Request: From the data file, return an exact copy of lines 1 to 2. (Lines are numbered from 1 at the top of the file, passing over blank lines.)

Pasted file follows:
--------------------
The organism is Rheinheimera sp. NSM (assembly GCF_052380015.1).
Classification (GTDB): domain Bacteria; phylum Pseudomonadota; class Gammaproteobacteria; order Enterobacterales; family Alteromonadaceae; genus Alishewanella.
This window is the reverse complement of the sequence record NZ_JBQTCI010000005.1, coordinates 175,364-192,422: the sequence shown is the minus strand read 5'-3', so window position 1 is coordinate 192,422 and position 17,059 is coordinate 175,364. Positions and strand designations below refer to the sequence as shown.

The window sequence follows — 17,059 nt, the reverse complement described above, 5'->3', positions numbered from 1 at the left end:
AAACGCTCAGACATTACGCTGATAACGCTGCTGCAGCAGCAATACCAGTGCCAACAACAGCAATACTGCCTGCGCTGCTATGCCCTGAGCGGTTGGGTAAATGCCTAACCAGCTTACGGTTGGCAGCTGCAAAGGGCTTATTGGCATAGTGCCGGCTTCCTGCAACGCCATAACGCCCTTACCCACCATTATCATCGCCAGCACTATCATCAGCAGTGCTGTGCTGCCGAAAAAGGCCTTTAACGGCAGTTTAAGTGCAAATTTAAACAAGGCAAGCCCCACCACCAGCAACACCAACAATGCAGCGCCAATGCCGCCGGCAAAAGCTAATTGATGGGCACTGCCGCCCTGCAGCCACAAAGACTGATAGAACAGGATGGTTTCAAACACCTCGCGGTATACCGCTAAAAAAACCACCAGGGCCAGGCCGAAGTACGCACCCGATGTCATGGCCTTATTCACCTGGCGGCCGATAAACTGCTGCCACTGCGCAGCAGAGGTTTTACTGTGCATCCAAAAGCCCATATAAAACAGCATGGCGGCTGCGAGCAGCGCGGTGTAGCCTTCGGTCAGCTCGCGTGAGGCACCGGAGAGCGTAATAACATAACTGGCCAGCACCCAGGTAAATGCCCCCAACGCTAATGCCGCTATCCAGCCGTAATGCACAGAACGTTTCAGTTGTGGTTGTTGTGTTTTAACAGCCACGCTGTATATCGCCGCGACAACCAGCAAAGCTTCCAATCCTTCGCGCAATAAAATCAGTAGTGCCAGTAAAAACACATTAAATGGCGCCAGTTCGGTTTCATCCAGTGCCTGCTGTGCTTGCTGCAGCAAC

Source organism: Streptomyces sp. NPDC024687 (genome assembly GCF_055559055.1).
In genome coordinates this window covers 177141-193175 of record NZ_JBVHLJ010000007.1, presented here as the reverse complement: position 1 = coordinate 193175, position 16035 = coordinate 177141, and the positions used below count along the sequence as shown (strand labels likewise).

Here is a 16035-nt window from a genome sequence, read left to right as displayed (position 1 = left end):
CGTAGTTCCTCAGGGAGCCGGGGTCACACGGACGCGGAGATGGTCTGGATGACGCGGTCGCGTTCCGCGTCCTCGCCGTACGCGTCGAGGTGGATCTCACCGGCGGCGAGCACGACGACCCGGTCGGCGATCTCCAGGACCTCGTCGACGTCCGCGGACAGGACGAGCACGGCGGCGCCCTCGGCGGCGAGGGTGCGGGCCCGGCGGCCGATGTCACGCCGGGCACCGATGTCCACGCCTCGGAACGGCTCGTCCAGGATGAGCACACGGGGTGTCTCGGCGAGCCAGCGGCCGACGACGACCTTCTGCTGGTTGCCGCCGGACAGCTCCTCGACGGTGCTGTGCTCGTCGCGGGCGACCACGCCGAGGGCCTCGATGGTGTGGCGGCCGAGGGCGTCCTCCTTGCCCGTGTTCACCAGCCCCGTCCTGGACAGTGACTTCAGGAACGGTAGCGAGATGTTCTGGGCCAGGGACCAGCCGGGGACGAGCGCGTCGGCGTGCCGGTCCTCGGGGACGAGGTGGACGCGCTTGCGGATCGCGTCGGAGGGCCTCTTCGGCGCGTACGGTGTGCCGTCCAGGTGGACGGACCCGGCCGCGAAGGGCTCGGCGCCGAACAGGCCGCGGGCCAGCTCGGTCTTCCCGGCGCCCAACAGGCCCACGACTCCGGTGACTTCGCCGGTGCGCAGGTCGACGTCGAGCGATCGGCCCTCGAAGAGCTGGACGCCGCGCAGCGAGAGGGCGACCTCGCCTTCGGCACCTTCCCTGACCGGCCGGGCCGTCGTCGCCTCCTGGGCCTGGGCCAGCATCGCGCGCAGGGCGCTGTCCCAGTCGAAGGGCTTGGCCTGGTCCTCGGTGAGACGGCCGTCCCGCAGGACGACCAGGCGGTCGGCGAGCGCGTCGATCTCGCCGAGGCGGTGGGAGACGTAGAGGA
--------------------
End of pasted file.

The organism is Rheinheimera sp. NSM (assembly GCF_052380015.1).
Classification (GTDB): domain Bacteria; phylum Pseudomonadota; class Gammaproteobacteria; order Enterobacterales; family Alteromonadaceae; genus Alishewanella.